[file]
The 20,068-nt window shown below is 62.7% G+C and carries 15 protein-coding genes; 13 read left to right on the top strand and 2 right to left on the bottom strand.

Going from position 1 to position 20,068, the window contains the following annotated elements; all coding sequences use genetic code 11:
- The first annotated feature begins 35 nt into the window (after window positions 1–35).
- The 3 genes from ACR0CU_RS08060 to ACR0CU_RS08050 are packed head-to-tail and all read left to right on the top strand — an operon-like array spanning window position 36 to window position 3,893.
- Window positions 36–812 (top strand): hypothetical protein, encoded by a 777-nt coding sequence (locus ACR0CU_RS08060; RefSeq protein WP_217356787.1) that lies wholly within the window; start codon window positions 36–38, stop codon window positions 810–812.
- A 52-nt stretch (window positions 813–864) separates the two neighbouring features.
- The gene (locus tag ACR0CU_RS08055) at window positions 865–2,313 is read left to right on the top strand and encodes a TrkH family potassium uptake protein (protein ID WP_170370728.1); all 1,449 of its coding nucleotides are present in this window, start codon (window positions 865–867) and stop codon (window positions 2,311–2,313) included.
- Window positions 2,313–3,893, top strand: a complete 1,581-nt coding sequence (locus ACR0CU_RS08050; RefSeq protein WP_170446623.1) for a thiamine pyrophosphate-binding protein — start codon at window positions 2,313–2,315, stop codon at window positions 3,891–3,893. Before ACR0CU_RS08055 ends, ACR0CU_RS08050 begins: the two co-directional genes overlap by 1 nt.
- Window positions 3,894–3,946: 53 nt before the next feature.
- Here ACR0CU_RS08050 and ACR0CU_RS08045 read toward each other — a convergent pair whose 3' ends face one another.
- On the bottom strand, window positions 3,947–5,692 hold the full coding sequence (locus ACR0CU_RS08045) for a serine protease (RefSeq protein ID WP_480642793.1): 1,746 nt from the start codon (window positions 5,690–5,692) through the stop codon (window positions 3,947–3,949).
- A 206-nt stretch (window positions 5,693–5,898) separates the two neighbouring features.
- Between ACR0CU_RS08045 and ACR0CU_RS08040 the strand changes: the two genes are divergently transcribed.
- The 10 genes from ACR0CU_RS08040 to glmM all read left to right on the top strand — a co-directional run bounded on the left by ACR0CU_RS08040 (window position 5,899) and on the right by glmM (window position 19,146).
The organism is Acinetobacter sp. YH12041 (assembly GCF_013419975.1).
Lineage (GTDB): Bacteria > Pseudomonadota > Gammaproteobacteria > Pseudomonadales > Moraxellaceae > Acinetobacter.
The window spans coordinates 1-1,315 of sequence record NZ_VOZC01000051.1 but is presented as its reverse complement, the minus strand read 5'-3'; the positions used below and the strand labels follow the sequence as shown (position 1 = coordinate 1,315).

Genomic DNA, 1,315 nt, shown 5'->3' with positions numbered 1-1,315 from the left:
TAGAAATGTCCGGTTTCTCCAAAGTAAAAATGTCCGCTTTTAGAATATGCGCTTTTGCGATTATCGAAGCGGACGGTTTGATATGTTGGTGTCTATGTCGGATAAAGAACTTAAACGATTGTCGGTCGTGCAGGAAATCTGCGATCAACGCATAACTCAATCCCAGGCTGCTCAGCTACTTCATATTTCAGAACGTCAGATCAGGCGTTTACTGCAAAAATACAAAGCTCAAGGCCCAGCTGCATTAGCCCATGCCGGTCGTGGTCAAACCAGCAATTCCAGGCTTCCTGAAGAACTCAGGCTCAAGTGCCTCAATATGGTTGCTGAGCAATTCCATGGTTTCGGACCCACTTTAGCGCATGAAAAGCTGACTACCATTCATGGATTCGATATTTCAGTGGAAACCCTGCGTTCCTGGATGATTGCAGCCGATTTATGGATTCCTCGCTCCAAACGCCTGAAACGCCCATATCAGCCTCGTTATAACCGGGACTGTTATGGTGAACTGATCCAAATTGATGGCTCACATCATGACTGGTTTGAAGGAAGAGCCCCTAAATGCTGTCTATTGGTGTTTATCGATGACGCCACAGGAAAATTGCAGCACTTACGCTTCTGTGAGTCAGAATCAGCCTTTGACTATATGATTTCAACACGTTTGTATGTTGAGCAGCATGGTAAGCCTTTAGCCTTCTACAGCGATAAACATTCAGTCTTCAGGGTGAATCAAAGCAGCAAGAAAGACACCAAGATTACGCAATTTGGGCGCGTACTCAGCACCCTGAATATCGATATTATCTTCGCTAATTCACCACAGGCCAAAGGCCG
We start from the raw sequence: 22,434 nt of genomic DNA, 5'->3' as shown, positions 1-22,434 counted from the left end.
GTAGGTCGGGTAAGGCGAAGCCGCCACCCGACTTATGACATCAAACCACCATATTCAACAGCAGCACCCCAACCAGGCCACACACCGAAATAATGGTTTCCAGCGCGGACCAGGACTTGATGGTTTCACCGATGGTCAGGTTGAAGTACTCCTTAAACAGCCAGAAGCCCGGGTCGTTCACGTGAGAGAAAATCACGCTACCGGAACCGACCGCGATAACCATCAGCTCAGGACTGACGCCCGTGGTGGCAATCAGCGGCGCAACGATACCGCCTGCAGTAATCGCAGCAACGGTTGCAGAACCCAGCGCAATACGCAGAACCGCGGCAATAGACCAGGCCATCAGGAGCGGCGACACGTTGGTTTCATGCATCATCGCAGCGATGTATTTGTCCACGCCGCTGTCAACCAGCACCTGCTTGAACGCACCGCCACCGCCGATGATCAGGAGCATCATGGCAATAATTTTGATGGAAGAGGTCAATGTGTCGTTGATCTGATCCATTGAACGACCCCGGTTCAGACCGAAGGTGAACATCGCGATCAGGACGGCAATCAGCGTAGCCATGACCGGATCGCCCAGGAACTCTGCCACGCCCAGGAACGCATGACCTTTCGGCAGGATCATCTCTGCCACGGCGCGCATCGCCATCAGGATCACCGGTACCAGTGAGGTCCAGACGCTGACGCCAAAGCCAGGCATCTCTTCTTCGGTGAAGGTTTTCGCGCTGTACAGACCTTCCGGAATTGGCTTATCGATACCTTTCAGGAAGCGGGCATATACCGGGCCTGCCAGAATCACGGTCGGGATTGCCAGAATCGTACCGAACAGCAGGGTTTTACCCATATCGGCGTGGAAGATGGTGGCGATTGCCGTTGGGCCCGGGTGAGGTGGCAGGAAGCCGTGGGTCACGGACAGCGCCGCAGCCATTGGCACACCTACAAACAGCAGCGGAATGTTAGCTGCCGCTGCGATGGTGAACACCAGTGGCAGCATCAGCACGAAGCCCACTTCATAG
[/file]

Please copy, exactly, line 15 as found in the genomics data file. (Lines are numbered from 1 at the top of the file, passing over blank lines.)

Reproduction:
The organism is Acinetobacter sp. YH12041 (assembly GCF_013419975.1).